FBI official texted ‘POTUS wants to know everything we’re doing’: report
Lisa Page, the FBI official accused of harboring an anti-Trump bias, sent a text message in September 2016 saying that then-President Obama wanted “to know everything” about the FBI’s probe into Hillary Clinton’s use of a private email server.
The text message exchange with Peter Strzok, another FBI official with whom she was having an affair, contains a message from Page about preparing talking points for then-FBI Director James Comey to give to Obama.
The exchange, in which Strzok wrote that Obama “wants to know everything we’re doing,” was included in a report released Tuesday by Sen. Ron Johnson (R-Wis.) and Republican staff on the Senate Homeland Security and Governmental Affairs Committee.
Fox News first reported on the exchange on Wednesday.
That report states that the text message exchange raises questions about Obama’s personal involvement in the investigation into Clinton’s email use. Republican lawmakers have raised concerns about the Obama administration’s handling of that probe.
“Although sometimes cryptic and disjointed due to their nature, these text messages raise several questions about the FBI and its investigation of classified information on Secretary Clinton’s private email server,” the report says.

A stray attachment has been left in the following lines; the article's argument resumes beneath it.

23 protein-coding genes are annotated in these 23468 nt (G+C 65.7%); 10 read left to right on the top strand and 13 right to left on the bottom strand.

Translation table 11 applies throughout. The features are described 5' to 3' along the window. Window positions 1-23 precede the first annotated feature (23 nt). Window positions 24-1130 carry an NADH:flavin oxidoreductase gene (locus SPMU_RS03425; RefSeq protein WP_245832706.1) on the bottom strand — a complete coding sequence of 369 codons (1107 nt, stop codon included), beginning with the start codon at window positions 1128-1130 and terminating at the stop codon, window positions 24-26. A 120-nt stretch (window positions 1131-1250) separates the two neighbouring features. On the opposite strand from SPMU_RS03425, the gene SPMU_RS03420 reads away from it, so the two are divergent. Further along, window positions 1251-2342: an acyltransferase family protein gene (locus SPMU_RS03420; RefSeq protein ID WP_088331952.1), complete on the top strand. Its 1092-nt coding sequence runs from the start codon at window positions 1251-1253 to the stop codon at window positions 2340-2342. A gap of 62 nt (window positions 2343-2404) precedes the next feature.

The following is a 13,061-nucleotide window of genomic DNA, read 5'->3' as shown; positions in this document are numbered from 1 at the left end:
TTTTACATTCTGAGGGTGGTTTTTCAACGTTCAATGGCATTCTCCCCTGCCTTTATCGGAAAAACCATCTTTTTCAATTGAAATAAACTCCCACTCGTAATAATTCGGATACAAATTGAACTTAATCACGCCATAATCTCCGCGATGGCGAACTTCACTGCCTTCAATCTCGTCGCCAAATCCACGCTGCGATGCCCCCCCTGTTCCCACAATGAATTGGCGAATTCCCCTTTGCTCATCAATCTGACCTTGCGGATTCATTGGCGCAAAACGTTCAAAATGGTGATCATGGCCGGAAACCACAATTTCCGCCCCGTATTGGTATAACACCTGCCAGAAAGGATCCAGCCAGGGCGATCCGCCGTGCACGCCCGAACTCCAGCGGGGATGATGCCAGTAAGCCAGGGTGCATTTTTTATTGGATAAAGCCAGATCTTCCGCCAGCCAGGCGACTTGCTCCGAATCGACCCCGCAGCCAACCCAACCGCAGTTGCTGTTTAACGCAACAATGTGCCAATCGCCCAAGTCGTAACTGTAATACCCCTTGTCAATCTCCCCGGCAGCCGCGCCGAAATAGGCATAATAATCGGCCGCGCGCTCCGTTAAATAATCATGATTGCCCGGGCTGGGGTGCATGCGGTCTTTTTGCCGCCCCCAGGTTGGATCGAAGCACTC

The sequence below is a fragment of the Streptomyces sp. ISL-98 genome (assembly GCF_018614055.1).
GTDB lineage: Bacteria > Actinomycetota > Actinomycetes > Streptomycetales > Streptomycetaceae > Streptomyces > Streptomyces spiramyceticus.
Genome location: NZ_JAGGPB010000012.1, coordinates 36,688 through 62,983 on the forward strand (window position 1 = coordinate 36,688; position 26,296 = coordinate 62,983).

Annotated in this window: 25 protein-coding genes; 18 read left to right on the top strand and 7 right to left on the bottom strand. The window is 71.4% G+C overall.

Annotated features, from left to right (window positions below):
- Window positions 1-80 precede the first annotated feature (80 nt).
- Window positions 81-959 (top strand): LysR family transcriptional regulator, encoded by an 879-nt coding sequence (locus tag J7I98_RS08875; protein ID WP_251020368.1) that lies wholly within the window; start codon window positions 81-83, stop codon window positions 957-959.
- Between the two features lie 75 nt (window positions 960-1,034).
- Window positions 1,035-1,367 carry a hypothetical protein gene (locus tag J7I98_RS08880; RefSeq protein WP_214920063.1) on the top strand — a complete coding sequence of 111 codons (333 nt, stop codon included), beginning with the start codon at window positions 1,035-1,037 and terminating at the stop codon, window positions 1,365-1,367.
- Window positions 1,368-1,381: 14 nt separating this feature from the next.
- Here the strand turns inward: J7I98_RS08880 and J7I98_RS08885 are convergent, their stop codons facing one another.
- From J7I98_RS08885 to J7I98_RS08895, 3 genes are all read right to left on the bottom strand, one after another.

What exactly Obama wanted to know about the investigation — if anything — is unclear.
President Trump quickly seized on the report.
“NEW FBI TEXTS ARE BOMBSHELLS!” he tweeted.
Page and Strzok have come under fire in recent months after the discovery of text messages between the two that showed them criticizing President Trump and Republicans, more broadly.
Republicans have pointed to the text messages as evidence of bias among federal law enforcement officials.
Both Page and Strzok briefly worked on special counsel Robert Mueller’s investigation into Russian meddling in the 2016 election, though Page’s detail on the team ended before the messages were discovered. Strzok was removed from the investigation after the Justice Department became aware of the texts.
The report by Senate Homeland Security and Governmental Affairs Committee Republicans came days after Republicans on the House Intelligence Committee released a controversial memo accusing the FBI and Justice Department of misusing their authority to obtain a secret surveillance order against Carter Page, a former foreign policy adviser to the Trump campaign.
That memo has been the subject of controversy, with Democrats arguing that it omits key facts that are necessary to put the information in the proper context.
The Intelligence panel voted on Monday to release a Democratic memo rebutting the Republican document. Trump must now decide whether to OK the Democratic rebuttal for release.
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